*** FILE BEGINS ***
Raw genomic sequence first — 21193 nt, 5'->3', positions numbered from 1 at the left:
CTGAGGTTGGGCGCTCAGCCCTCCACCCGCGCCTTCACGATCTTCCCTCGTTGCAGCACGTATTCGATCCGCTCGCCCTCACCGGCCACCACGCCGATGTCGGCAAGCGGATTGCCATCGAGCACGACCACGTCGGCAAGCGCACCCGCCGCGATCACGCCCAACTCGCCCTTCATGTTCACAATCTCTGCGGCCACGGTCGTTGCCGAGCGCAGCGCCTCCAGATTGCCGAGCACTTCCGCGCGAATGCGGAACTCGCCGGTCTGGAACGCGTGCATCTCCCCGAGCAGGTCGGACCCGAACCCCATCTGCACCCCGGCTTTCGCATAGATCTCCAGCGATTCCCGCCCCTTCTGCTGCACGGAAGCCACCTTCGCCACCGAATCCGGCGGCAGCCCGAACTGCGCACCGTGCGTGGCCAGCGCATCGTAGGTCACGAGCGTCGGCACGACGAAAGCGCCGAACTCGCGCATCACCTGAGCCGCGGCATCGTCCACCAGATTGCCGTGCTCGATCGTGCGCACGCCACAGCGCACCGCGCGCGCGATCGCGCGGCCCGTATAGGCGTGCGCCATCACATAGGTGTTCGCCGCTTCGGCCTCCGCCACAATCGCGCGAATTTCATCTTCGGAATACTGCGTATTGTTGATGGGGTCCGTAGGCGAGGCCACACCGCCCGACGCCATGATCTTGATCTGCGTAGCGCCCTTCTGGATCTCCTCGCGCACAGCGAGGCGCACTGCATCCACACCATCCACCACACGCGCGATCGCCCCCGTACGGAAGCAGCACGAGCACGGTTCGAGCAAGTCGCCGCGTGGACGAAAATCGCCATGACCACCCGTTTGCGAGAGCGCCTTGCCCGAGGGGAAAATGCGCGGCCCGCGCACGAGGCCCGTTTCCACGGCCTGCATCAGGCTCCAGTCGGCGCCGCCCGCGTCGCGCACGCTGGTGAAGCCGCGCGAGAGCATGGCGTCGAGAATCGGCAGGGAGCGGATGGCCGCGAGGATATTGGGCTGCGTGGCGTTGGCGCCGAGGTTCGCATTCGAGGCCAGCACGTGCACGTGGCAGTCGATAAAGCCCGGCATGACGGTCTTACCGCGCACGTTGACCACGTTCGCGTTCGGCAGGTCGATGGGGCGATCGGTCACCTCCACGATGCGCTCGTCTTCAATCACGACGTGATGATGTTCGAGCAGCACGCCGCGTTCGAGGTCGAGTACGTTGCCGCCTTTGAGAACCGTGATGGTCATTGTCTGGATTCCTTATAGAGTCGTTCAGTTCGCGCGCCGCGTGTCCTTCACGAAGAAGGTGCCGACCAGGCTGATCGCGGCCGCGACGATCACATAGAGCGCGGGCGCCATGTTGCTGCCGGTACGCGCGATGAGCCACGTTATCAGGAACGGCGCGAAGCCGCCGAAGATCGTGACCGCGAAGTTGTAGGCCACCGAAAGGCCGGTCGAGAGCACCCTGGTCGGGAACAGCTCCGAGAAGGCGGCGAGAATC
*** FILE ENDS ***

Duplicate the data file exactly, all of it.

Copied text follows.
Raw genomic sequence first — 21193 nt, 5'->3', positions numbered from 1 at the left:
CTGAGGTTGGGCGCTCAGCCCTCCACCCGCGCCTTCACGATCTTCCCTCGTTGCAGCACGTATTCGATCCGCTCGCCCTCACCGGCCACCACGCCGATGTCGGCAAGCGGATTGCCATCGAGCACGACCACGTCGGCAAGCGCACCCGCCGCGATCACGCCCAACTCGCCCTTCATGTTCACAATCTCTGCGGCCACGGTCGTTGCCGAGCGCAGCGCCTCCAGATTGCCGAGCACTTCCGCGCGAATGCGGAACTCGCCGGTCTGGAACGCGTGCATCTCCCCGAGCAGGTCGGACCCGAACCCCATCTGCACCCCGGCTTTCGCATAGATCTCCAGCGATTCCCGCCCCTTCTGCTGCACGGAAGCCACCTTCGCCACCGAATCCGGCGGCAGCCCGAACTGCGCACCGTGCGTGGCCAGCGCATCGTAGGTCACGAGCGTCGGCACGACGAAAGCGCCGAACTCGCGCATCACCTGAGCCGCGGCATCGTCCACCAGATTGCCGTGCTCGATCGTGCGCACGCCACAGCGCACCGCGCGCGCGATCGCGCGGCCCGTATAGGCGTGCGCCATCACATAGGTGTTCGCCGCTTCGGCCTCCGCCACAATCGCGCGAATTTCATCTTCGGAATACTGCGTATTGTTGATGGGGTCCGTAGGCGAGGCCACACCGCCCGACGCCATGATCTTGATCTGCGTAGCGCCCTTCTGGATCTCCTCGCGCACAGCGAGGCGCACTGCATCCACACCATCCACCACACGCGCGATCGCCCCCGTACGGAAGCAGCACGAGCACGGTTCGAGCAAGTCGCCGCGTGGACGAAAATCGCCATGACCACCCGTTTGCGAGAGCGCCTTGCCCGAGGGGAAAATGCGCGGCCCGCGCACGAGGCCCGTTTCCACGGCCTGCATCAGGCTCCAGTCGGCGCCGCCCGCGTCGCGCACGCTGGTGAAGCCGCGCGAGAGCATGGCGTCGAGAATCGGCAGGGAGCGGATGGCCGCGAGGATATTGGGCTGCGTGGCGTTGGCGCCGAGGTTCGCATTCGAGGCCAGCACGTGCACGTGGCAGTCGATAAAGCCCGGCATGACGGTCTTACCGCGCACGTTGACCACGTTCGCGTTCGGCAGGTCGATGGGGCGATCGGTCACCTCCACGATGCGCTCGTCTTCAATCACGACGTGATGATGTTCGAGCAGCACGCCGCGTTCGAGGTCGAGTACGTTGCCGCCTTTGAGAACCGTGATGGTCATTGTCTGGATTCCTTATAGAGTCGTTCAGTTCGCGCGCCGCGTGTCCTTCACGAAGAAGGTGCCGACCAGGCTGATCGCGGCCGCGACGATCACATAGAGCGCGGGCGCCATGTTGCTGCCGGTACGCGCGATGAGCCACGTTATCAGGAACGGCGCGAAGCCGCCGAAGATCGTGACCGCGAAGTTGTAGGCCACCGAAAGGCCGGTCGAGAGCACCCTGGTCGGGAACAGCTCCGAGAAGGCGGCGAGAATC